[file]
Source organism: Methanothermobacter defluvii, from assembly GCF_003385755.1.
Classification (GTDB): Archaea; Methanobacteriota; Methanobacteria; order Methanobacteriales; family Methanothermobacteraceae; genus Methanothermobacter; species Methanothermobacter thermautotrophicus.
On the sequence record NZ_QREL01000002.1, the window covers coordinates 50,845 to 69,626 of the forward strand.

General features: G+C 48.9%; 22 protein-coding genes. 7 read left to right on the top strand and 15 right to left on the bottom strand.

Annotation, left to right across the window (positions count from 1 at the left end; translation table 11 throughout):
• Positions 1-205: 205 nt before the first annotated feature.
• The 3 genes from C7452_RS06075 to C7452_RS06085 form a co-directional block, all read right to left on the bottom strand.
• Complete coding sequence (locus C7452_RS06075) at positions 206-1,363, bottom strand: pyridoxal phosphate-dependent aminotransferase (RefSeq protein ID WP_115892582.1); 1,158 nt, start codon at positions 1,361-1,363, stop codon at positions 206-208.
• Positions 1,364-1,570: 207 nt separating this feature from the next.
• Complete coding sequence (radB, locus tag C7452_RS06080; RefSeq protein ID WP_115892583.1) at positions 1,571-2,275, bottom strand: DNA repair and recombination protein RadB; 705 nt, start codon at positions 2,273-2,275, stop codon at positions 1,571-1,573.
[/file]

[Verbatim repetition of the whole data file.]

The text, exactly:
Source organism: Methanothermobacter defluvii, from assembly GCF_003385755.1.
Classification (GTDB): Archaea; Methanobacteriota; Methanobacteria; order Methanobacteriales; family Methanothermobacteraceae; genus Methanothermobacter; species Methanothermobacter thermautotrophicus.
On the sequence record NZ_QREL01000002.1, the window covers coordinates 50,845 to 69,626 of the forward strand.

General features: G+C 48.9%; 22 protein-coding genes. 7 read left to right on the top strand and 15 right to left on the bottom strand.

Annotation, left to right across the window (positions count from 1 at the left end; translation table 11 throughout):
• Positions 1-205: 205 nt before the first annotated feature.
• The 3 genes from C7452_RS06075 to C7452_RS06085 form a co-directional block, all read right to left on the bottom strand.
• Complete coding sequence (locus C7452_RS06075) at positions 206-1,363, bottom strand: pyridoxal phosphate-dependent aminotransferase (RefSeq protein ID WP_115892582.1); 1,158 nt, start codon at positions 1,361-1,363, stop codon at positions 206-208.
• Positions 1,364-1,570: 207 nt separating this feature from the next.
• Complete coding sequence (radB, locus tag C7452_RS06080; RefSeq protein ID WP_115892583.1) at positions 1,571-2,275, bottom strand: DNA repair and recombination protein RadB; 705 nt, start codon at positions 2,273-2,275, stop codon at positions 1,571-1,573.